A credit score is a number calculated by using proprietary formulas or credit scoring algorithms based on consumers’ previous borrowing history and financial behavior. Credit scores represent how worthy of credit an individual is, and how likely she/he is to be able to pay off their debts. All sorts of lenders (banks, credit card companies, etc.) use credit scores as a tool to evaluate the risk of lending money or extending any other form of credit.

Common Types of Credit Score

Consumers do not have just one credit score; they have plenty of them and they are always changing and being updated with new information. There’s three major bureaus (Experian, Equifax, and TransUnion) who collect, store, and sell your financial history to creditors. Even though they all report similar information, there are often slightly different items (or even errors) being reported on the consumer credit files, which contributes to these variances in credit reports. Theres are also several scoring models which are used depending on the type of credit being sought after.

The scores most often used by grantors in lending decisions were introduced in 1989 by Fair, Isaac, and Co., known by FICO scores, and are calculated based on the information reported on the consumer credit files by the credit bureaus.

What Goes Into a FICO Score?

The main components taken into consideration when calculating a Fico score are:

  • Payment history: 35% of the total credit score is based on a borrower’s payment history: Past debt, late payments, bankruptcy, liens, etc., which makes repayment of past debt and consistent and timely payments one of the best way of improving credit.
  • Credit utilization: 30% of total credit is calculated based on percentage of available credit used. FICO sees borrowers who use up a large percentage of their credit as more risky and unable to handle debt responsibly. The FICO 8 model, which is the most widely used variant, suggests that consumers stay under a 30% usage-to-total-credit-available rate.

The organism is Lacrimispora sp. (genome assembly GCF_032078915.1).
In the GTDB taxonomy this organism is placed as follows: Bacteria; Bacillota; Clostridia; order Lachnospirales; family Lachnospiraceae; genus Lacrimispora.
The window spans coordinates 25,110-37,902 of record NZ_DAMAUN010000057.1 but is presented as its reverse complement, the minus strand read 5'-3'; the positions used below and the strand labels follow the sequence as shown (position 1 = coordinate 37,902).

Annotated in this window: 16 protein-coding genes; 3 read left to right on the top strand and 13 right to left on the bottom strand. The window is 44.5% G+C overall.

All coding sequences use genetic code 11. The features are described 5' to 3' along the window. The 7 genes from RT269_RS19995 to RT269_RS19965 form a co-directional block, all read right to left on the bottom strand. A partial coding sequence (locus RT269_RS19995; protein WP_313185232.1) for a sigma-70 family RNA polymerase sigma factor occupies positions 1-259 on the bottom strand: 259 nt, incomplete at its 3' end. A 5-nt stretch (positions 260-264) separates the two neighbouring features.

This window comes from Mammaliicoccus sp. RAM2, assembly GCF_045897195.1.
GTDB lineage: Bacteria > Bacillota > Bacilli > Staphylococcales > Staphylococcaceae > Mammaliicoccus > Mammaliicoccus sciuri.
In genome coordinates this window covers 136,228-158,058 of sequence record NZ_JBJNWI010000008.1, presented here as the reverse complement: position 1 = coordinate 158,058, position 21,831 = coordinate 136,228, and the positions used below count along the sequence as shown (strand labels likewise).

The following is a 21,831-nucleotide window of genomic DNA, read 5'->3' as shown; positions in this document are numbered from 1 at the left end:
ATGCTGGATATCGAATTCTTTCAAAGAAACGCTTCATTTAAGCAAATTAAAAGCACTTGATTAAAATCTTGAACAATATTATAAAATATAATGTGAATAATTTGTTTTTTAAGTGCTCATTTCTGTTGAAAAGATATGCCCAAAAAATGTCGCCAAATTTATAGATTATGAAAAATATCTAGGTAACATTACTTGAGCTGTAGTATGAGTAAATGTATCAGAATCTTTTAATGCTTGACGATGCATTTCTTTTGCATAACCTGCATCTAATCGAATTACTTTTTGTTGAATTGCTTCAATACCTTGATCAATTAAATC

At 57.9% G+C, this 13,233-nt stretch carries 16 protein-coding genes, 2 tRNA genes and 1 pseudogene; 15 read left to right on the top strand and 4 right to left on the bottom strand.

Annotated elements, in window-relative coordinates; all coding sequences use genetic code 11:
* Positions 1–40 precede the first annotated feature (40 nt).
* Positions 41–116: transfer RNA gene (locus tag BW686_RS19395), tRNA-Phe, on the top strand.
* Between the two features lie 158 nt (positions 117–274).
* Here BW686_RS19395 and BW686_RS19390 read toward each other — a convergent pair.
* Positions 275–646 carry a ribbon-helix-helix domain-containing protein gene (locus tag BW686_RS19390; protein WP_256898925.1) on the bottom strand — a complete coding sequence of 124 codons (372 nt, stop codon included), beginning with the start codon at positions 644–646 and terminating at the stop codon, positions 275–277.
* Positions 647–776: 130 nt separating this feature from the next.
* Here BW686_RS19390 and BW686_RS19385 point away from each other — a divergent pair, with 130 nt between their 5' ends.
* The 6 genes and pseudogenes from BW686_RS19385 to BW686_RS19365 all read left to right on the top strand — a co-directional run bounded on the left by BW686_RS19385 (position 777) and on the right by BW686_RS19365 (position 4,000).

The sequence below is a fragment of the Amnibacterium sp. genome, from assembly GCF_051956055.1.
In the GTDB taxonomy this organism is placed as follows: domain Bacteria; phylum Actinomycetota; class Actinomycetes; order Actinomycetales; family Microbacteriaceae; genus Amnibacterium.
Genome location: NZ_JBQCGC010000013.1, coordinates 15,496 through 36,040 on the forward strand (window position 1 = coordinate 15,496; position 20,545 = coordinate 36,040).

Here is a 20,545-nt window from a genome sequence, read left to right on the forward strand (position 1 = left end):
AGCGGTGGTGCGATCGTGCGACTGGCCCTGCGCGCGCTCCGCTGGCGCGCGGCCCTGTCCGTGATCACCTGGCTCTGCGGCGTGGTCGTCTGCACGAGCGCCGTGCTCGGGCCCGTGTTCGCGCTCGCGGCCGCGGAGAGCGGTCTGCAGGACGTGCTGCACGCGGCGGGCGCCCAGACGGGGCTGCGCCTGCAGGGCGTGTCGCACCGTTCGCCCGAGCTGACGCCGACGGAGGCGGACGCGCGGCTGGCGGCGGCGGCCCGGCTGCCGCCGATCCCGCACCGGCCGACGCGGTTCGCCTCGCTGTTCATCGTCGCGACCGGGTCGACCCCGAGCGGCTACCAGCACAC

• Credit History Length: 15% of credit is decided by the history of your credit score. The longer it is, the more chances you have to increase your FICO score. This takes into account the average age of all your accounts, as well as the age of your oldest account on your credit report. An older credit history will provide more information, which is why it’s recommended that consumers keep their oldest account active and in good standing.
  • New credit: 10% of your score is determined by new credit. Opening too many new accounts in a short period of time might suggest that borrowers are in desperate need of credit and that their finances are not in good standing.
  • Types of Credit Used: this constitutes the remaining 10% of total credit. Fico considers that consumers who manage and pay on time a wider variety of credit (various revolving accounts, installments loans, mortgage) generally represent a smaller risk for lenders.

The other most widely used type of credit scoring model and FICO competitor is Vantage score. This was introduced in 2006 by the three major bureaus TransUnion, Equifax and Experian in an attempt to create a more uniform model.

With Vantage 3.0 (the latest version of this model) collections that have been reported as paid in full will no longer have an effect on your score calculation. Paid collections can stay on your credit for up to seven years: however, this model has decided not to take them into consideration. This way, the credit score of consumers trying to recover from past mistakes won’t be so weighed down.

Vantage 3.0 weighs similar and new factors when calculating your credit score.

  • Payment history: Refers to timely and consistent payments. This is still the most influential factor when predicting risk.
  • Age and Type of credit: Also very influential. This factor takes into account the length and the variety of the open accounts.
  • Credit utilization: Debt-to-credit ratio.(highly influential)
  • Total balances: Refers to current debt.(moderately influential)
  • Recent credit: Refers to how many recent hard inquiries and new accounts are on the consumers file. Similar to new credit, it gives the idea of desperate need for credit.(less influential)
  • Available credit: A high amount of credit available suggests that the individual can manage credit responsibly and that she/he is trusted by other lenders. This factor has, however, the least influence on the score.

Which credit scoring model lenders use depends largely on what type of credit the consumer is seeking (credit cards, auto loan, mortgages) making it possible for one person to have hundreds of credit scores. However, they all weigh in similar factors and any steps taken towards improvement will work on any of them.

Translate »